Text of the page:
I would definitely choose Excel if I had to incorporate calculations or any kind of formulas into my table. Even though Word how has a feature where you can open up a mini-version of Excel right inside a Word doc, which is really helpful if you want to display a bar graph, Excel still can’t be beat if you’re working with large batches of numbers. Still, I see people get stuck in Excel, doing things with that software (like word processing) that can be done in Word with so much more aesthetic value. I think even Excel enthusiasts could probably learn from this tutorial, because even though the tools are different, the principles of font consistency, light-handed formatting, and white space would apply in either platform.

  3. Nick says:


    1. You better be turning all this stuff into a book. The Cult of Pedagogy is a definite title for contention.

    2. What’s your opinion of the whole top-down notes craze? My charts are pretty good, although I do have to go back and simplify my fonts. Top-down kind of lends itself better to the breakdown of bigger ideas and I’ve tried, at times, to combine this into my charts, thereby (hopefully) teaching better note-taking skills in the process.

    • Nick,
      1. Dude. You had me at “book.” Just waiting to be discovered.
      2. Am in the process of googling top-down notes, because I don’t know what it is! Doy! Will get right back to you on that. In the meantime, why don’t you tell me what YOU think it is? 😉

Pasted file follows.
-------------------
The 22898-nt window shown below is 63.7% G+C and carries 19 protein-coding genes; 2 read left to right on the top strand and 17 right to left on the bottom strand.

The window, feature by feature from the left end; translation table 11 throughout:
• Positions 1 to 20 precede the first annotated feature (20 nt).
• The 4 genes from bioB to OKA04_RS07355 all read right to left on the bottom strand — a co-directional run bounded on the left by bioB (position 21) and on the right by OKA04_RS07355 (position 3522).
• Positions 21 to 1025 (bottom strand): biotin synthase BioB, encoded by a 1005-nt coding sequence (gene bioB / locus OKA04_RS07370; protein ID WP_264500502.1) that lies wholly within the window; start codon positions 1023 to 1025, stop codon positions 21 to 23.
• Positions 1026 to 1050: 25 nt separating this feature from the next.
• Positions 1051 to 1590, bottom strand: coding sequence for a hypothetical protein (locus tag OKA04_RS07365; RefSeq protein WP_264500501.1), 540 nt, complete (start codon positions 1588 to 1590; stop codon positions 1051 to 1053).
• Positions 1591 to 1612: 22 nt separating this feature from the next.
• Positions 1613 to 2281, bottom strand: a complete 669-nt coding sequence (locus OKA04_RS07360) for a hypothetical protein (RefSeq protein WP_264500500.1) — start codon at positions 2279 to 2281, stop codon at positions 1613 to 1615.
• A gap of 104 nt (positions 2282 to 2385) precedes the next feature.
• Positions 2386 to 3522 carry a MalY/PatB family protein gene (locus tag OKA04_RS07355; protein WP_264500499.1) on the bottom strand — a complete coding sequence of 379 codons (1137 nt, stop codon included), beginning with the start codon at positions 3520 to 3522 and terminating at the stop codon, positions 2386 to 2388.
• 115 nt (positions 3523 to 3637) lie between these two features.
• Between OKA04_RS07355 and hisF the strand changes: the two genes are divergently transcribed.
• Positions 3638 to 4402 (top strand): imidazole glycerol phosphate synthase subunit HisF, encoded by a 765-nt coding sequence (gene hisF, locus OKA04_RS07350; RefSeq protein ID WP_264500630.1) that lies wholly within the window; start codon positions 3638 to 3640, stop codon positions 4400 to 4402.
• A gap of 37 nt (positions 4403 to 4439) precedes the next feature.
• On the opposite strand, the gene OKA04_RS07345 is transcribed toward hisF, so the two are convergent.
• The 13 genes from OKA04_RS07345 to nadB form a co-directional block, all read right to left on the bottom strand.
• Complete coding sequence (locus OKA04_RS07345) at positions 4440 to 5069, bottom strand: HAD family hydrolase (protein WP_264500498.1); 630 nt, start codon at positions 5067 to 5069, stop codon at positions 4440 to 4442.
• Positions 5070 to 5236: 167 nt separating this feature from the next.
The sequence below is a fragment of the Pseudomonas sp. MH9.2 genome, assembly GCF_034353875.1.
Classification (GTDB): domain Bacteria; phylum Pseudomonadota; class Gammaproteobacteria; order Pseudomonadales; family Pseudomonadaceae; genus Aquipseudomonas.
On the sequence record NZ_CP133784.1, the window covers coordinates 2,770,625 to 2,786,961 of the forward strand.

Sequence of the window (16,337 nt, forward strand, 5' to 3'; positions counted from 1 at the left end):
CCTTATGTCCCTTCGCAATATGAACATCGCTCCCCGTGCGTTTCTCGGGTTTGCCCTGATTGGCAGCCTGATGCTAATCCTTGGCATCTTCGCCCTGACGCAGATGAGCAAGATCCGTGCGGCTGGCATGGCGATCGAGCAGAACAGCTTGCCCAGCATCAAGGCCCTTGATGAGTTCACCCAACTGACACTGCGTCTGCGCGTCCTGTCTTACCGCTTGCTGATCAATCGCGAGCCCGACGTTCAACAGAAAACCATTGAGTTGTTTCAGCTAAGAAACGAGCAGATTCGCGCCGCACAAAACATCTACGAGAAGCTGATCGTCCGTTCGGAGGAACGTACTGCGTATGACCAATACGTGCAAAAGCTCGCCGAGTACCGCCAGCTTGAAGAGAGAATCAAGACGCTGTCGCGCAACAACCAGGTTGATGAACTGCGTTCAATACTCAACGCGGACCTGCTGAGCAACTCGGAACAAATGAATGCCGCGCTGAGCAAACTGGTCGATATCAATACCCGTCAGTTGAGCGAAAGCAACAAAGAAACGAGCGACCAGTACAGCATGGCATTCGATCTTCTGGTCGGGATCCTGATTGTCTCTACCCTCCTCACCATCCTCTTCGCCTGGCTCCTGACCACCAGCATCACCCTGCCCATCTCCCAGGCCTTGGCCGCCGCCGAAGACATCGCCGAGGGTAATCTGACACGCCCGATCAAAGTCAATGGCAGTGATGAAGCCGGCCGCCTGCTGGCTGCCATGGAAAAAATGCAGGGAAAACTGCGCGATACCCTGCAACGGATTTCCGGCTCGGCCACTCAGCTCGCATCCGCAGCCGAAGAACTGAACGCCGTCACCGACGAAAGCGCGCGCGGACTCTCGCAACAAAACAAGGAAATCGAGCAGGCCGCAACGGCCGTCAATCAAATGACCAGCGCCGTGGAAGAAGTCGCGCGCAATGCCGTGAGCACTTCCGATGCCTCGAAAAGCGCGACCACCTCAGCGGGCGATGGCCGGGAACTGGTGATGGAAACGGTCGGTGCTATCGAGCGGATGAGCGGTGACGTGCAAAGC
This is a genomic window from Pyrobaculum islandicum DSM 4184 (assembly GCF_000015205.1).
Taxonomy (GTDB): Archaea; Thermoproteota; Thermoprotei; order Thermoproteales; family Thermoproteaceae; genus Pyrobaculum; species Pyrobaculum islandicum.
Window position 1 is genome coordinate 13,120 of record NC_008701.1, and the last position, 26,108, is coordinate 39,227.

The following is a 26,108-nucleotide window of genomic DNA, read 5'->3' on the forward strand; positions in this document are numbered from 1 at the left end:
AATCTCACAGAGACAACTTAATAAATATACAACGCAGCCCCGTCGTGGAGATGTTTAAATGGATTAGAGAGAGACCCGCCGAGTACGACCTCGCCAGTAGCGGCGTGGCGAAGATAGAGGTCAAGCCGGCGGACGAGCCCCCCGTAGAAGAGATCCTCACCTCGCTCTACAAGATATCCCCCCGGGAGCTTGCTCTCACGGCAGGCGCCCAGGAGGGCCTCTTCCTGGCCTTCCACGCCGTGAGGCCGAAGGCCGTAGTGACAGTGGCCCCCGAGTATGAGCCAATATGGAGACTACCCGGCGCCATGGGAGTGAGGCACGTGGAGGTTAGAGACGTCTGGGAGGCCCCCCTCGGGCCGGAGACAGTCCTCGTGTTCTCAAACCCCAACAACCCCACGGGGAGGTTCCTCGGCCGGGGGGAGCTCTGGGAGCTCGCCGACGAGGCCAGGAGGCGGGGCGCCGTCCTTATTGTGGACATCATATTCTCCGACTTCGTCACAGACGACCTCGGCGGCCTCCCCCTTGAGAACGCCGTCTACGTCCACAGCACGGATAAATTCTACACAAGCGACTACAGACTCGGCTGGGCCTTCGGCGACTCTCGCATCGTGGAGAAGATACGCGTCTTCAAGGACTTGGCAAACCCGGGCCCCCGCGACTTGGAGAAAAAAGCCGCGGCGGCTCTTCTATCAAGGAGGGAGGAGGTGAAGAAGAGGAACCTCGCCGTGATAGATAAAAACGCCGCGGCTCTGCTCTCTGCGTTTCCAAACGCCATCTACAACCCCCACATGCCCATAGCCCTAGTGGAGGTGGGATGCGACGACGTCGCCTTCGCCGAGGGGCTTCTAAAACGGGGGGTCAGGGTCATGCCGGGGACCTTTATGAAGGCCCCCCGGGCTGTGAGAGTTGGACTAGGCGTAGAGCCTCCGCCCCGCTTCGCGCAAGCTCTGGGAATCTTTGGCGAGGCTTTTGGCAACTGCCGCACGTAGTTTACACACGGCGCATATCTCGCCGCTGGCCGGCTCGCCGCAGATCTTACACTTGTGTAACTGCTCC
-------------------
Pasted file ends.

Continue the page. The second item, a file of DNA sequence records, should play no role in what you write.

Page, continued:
4. Tamara says:

    Could you do something similar for Google Docs? (I’d also love it for google sheets and google draw.)

    • Brittany Croy says:

      I second this! I like Google docs, but still don’t know how to use many features.

      • Hi, Tamara and Brittany!

        This is Holly, a Customer Experience Manager. Short answer–Yes! You can do many (if not all) of these things using Google Docs and other apps in the Google Suite. Jenn has a “course” called Google Drive Basics that I’d definitely look into.

        You can find it here:

        If you have questions about specific things you’d like to try, you can email us and we can do our best to help!

  5. Patrick says:

    Thank you, the explanation about the “bullet” and the “text” location was particularly helpful to me. I bought your syllabus as I think it is an excellent template. Well done, congrats, (and thank you!)!

    Your website name is indeed a book title!